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Fertility Series #4: Fertility Awareness Methods

Over the last four weeks, the focus has been on gaining a better understanding of female fertility. In the first week, we discussed the importance of understanding how your body works. I stressed the need for women to get in-tune with their bodies before trying to or becoming pregnant. In the second week, we took a closer look at the menstrual cycle and introduced the phases and hormones necessary for a functioning cycle. Last week, we discussed the reproductive hormones and the observable signs that they are working (or not) in your body each month. That article provided the foundation for today’s topic: using Fertility Awareness Methods (FAMs). This method of birth control has also been called the Family Planning or Rhythm Method in the past. If you haven’t read the articles from previous weeks or have a limited understanding of the hormones of the female reproductive system, I encourage you to go back and check them out before continuing on in this article.

FAMs can be used both to conceive and prevent pregnancy because they require an understanding of when you can and cannot get pregnant. This is a great alternative to other forms of birth control, especially if you are in a committed relationship and not concerned about preventing sexually transmitted diseases (STDs). I need to emphasize this point; FAM is not a good option (on its own) if you are trying to prevent STDs. I have been using this method, in lieu of hormonal birth control, for the last two years to prevent pregnancy and, so far, it has worked very well. Today, we will be discussing the strategies and tools I use to prevent pregnancy! I will also discuss how it can be used when trying to conceive!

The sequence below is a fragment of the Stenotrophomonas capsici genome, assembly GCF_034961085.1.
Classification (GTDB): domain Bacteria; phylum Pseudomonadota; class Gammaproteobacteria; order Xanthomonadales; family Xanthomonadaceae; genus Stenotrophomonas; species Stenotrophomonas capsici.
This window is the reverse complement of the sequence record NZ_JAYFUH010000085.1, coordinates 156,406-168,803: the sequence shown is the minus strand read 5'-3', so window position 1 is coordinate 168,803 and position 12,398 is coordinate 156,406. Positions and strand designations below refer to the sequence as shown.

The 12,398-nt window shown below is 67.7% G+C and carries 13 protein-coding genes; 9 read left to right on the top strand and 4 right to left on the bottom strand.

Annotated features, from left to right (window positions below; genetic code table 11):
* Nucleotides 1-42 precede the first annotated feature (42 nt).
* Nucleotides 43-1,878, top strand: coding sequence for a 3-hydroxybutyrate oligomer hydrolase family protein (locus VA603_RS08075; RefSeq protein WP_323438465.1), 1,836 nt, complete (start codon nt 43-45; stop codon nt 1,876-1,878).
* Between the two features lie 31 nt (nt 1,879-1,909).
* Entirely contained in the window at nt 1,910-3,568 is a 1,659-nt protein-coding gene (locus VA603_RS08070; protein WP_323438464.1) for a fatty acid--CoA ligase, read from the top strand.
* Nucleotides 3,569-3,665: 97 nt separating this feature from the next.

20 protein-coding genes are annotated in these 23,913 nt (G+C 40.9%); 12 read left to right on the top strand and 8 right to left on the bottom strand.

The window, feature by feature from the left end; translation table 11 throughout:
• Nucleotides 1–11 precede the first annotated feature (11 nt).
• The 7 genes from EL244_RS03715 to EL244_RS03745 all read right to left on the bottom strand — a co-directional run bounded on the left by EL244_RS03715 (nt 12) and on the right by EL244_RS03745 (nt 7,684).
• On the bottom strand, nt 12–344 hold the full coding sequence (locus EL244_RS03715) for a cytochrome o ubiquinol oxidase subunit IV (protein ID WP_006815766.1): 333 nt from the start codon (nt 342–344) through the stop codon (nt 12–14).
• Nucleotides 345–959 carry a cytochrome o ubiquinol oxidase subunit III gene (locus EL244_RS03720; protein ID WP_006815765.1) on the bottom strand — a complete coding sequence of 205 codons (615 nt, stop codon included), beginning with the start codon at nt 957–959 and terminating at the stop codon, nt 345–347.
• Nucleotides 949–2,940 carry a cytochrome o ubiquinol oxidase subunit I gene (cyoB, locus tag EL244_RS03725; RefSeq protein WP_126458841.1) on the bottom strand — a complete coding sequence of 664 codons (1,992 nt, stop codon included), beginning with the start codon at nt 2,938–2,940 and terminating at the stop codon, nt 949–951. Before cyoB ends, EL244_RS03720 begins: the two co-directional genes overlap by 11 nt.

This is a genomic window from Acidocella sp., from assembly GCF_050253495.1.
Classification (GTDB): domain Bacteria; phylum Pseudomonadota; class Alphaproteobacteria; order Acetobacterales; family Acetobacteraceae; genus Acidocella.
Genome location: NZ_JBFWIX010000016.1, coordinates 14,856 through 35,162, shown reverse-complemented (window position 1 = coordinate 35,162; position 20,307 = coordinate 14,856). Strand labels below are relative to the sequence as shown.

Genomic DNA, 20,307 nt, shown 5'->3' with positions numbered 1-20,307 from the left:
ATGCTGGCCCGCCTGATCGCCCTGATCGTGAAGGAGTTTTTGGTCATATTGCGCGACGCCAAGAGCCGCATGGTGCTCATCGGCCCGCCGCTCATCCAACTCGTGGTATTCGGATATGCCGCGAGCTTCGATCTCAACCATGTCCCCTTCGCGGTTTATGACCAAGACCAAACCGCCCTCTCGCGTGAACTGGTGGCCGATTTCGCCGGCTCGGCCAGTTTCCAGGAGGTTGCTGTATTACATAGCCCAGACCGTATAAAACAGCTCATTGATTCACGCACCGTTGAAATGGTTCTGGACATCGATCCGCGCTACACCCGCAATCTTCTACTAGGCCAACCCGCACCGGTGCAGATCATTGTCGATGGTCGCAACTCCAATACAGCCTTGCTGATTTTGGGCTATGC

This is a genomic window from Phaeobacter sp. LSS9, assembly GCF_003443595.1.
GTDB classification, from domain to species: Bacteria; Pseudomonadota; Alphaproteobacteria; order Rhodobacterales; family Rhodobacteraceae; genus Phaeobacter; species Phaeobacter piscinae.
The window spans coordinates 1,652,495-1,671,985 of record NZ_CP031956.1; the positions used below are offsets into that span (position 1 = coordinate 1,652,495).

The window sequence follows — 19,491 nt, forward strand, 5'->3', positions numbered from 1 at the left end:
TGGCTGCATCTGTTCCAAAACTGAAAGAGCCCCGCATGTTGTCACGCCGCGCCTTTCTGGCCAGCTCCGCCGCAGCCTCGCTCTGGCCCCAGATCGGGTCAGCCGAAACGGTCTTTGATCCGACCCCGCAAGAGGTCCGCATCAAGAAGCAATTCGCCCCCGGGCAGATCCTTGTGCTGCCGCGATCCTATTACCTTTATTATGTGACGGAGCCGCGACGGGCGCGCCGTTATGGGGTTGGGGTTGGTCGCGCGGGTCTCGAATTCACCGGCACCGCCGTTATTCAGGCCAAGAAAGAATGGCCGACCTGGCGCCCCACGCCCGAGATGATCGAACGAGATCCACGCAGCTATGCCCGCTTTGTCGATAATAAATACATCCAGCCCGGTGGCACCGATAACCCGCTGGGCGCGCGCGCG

What is Fertility Awareness?

If using as birth control, it involves tracking ovulation so that you can avoid unprotected sex during that time. Since most people don’t “feel” anything during ovulation, there are a few different methods for tracking it. Based on my research, FAMs are between 75-80% effective in preventing pregnancy on their own. When using more than one of these methods in addition to a barrier method (e.g. condoms, cervical cap), the effectiveness increases.

Temperature Tracking

Everyone has a basal body temperature (BBT), or temperature of your body at rest. This method involves tracking BBT everyday of the cycle. Typically, a healthy person’s BBT will be around 98 degrees (Fahrenheit). A woman’s BBT will change throughout the month depending on which hormone levels are high at different times of the month. Progesterone causes a slight rise in BBT at two points in the menstrual cycle: right before your period and during ovulation. That is because levels increase in the week before your period and then decrease right before the onset of your period and remain low until right before ovulation. The presence of Luteinizing Hormone (LH) triggers a quick spike in progesterone during ovulation. This causes a brief spike in BBT that would be noticeable to a woman who was tracking it every day; thereby alerting her that ovulation is near.

BBT also comes in handy when trying to conceive. Progesterone levels continue to rise if the egg is fertilized and levels decline if no pregnancy occurs. If BBTs continue to remain elevated on or after the day of your expected period, there may be a chance that progesterone levels are remaining high to prepare the body to maintain a pregnancy!